For many travelers, especially those coming from the United States of America, Cuba is an island nation whose postcard-perfect beaches hold a mystery unique to communist nations. Now that it is possible to legally travel to Cuba as an American, the obvious question is, “Where to go in Cuba?” More specifically, “Where to go in Cuba besides Havana?” Although Havana is a top destination in Cuba, it’s certainly not the beginning and end of this vibrant country and its spirited, resilient people.
Home to classic cars, and the legendary vices of fine rum and exquisite cigars, what is Cuba really like? There are historic destinations where you can discover the history of the land on a guided tour, or through art and architecture. Explore the highlands, where you can hike mountains and take in the geology of the land. Go off the beaten path in Cuba and make the most of your time in the country when you visit the locations many travelers miss. Whatever experience you choose, you'll realize that Cuba is indescribable, and that you can't really know the country until you've been.
Frequently asked questions
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- How Much Does It Cost to Visit a National Park or Reservein Cuba?
There is no separate entrance fee for national parks, but visitors may have to hire a guide to enter the park. American visitors in particular must visit national parks as part of a travel program, which costs money. Tours within the parks also cost money, and the price depends largely on the types of activities that are offered.
- Where Are Cuba's National Parks & Reserves?
You can find national parks and reserves in nearly every region of Cuba.There are national parks on the coast that give visitors access to rare sights like coral reefs and mangrove forests. Go and see the reefs of María La Gorda in western Cuba, in Guanahacabibes Peninsula National Park. Visit Ciénega de Zapata National Park in southern Cuba to see some of Cuba’s wetlands – this is also one of Cuba’s top destinations for fishing and birding.
Cuba has deep, dark pine forests with winding trails and interesting birds. Topes de Collantes Natural Park is in southern Cuba, right outside of Trinidad. In eastern Cuba you can visit Pinares de Mayarí, which is remote, serene, and filled with old pines.
- I Want a Nature Vacation. Where Should I Goin Cuba?
During a nature vacation, make sure to visit Cuba’s excellent national parks. Cuba takes pride in its national parks, which are some of the best preserved in the Caribbean. A few have been named UNESCO World Heritage Sites for their varied flora and fauna and sheer impressive vistas.Visit Cuba's incredible coast to see some of its rare plants and animals. Guanahacabibes Peninsula National Park boasts mangrove swamps with diverse populations of birds. For more bird watching, head to southern Cuba to visit the wetlands of Cienéga de Zapata National Park.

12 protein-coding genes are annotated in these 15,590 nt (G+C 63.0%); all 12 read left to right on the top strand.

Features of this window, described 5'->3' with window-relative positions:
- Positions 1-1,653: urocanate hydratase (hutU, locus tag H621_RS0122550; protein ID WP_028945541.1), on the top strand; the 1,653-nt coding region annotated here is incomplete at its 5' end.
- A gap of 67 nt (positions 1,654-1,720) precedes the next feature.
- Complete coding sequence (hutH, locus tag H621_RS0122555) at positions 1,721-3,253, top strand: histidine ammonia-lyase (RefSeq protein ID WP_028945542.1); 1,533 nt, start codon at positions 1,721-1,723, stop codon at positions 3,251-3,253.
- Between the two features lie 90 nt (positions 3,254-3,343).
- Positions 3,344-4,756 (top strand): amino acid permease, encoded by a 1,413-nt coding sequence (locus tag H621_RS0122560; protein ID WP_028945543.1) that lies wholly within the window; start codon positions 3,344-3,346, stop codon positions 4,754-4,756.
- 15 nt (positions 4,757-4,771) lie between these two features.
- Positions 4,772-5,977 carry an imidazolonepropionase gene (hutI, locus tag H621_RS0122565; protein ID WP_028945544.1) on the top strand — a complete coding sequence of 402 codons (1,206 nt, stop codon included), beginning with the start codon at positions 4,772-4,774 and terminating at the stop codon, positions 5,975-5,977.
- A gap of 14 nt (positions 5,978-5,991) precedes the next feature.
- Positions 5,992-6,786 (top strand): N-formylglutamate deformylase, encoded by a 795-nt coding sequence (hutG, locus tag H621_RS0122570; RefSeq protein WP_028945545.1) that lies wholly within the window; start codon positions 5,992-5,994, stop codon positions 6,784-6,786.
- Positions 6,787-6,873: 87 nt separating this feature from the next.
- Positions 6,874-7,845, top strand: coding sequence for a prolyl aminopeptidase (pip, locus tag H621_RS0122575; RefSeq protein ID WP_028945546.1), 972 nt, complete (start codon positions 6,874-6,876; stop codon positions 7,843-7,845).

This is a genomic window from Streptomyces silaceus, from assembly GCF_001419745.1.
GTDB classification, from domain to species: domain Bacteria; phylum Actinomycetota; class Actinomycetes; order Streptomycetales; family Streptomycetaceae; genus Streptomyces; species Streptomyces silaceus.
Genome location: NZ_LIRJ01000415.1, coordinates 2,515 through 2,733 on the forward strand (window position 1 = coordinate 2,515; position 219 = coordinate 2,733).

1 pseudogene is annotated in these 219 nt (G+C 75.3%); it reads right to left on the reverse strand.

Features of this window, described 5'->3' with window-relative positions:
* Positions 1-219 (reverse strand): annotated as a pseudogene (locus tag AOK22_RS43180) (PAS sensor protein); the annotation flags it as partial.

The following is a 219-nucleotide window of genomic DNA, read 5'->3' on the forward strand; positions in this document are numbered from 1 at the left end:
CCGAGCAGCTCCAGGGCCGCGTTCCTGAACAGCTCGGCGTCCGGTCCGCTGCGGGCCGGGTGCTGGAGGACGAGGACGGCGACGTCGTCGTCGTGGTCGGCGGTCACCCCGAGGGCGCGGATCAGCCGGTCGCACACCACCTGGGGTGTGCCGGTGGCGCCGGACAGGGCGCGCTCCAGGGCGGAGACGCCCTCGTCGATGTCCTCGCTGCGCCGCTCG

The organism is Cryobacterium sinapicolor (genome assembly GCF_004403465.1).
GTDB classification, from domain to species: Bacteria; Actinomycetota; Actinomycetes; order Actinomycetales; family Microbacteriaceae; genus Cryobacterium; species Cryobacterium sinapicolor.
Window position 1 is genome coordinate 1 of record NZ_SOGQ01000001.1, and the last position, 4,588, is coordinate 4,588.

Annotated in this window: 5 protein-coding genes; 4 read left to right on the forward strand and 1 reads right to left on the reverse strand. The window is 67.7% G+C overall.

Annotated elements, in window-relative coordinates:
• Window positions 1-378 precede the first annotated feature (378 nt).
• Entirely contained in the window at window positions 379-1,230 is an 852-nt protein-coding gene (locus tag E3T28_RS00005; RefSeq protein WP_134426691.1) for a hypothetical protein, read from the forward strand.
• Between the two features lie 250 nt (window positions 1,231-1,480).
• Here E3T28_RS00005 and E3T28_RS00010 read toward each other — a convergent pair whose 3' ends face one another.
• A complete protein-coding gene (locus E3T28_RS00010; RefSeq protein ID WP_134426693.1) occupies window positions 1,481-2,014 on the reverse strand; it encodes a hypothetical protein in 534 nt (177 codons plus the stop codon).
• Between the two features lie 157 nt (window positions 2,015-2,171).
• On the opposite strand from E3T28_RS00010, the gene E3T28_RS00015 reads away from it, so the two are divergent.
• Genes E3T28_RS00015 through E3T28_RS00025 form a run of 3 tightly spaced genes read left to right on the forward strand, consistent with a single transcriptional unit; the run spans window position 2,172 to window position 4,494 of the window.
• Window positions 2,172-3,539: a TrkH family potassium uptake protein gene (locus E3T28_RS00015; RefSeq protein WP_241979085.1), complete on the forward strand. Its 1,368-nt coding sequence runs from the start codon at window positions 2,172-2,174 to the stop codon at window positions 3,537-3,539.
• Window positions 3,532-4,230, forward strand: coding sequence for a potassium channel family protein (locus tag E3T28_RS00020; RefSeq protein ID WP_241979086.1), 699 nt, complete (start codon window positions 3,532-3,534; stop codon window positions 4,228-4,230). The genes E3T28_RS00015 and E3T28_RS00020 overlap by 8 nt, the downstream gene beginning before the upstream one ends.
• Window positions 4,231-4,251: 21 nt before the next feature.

Some of the healthiest and most interesting coral reefs are in Cuba are along the coasts of national parks. Jardines de la Reina is the largest and healthiest coral reef in Cuba. You can also see rare black coral reef near the beach at María La Gorda.
In western Cuba travelers can see famous Cuban tobacco farmed the old-fashioned way in Viñales. Descend into the Viñales Valley to see the ancient, rocky formations called magotes. The forest of Pinares de Mayarí is made up of beautiful old pines, and serves as a home to a healthy population of birds. Go east to the Sierra Maestra to climb Cuba's tallest mountain in Pico Turquino National Park.
- Where Are Cuba's Airports?
José Martí International Airport in Havana is the most popular airport for visitors to use. Camagüey, a city in central Cuba, has the Ignacio Agramonte International airport. Havana also has a domestic airport called Playa Baracoa Airport.Cuba’s major cities have their own airports. Heavily visited islands like Cayo Coco and Cayo Largo del Sur also have airports for domestic flights.
- What Should I Wear or Bring to a National Parkin Cuba?
Make sure you bring sunscreen, water, and insect repellent on your visit to a national park. Cuba is usually sunny and fairly warm. Dress in layers and bring a jacket if you intend to ascend any of Cuba’s mountains. It can get quite chilly, especially in the mountains of the Sierra Maestra.
- Are National Parks and Reserves Safein Cuba?
Cuba’s national parks are generally quite safe. Venemous or dangerous animals are not usually a problem for visitors. You may have trouble finding well-marked trails or maps, so the greatest danger is getting lost. Avoid this situation by hiring a guide before you set out.
- Are Cuba's Parks and Reserves Well Developed?
Cuba’s government does not have a lot of money to spend on national parks. You won’t find much in the way of visitor’s centers, and you may not always be able to find good maps – in which case, make sure to visit with a guide. Don’t rely on national parks to provide any necessities, and pack anything you might need in a backpack.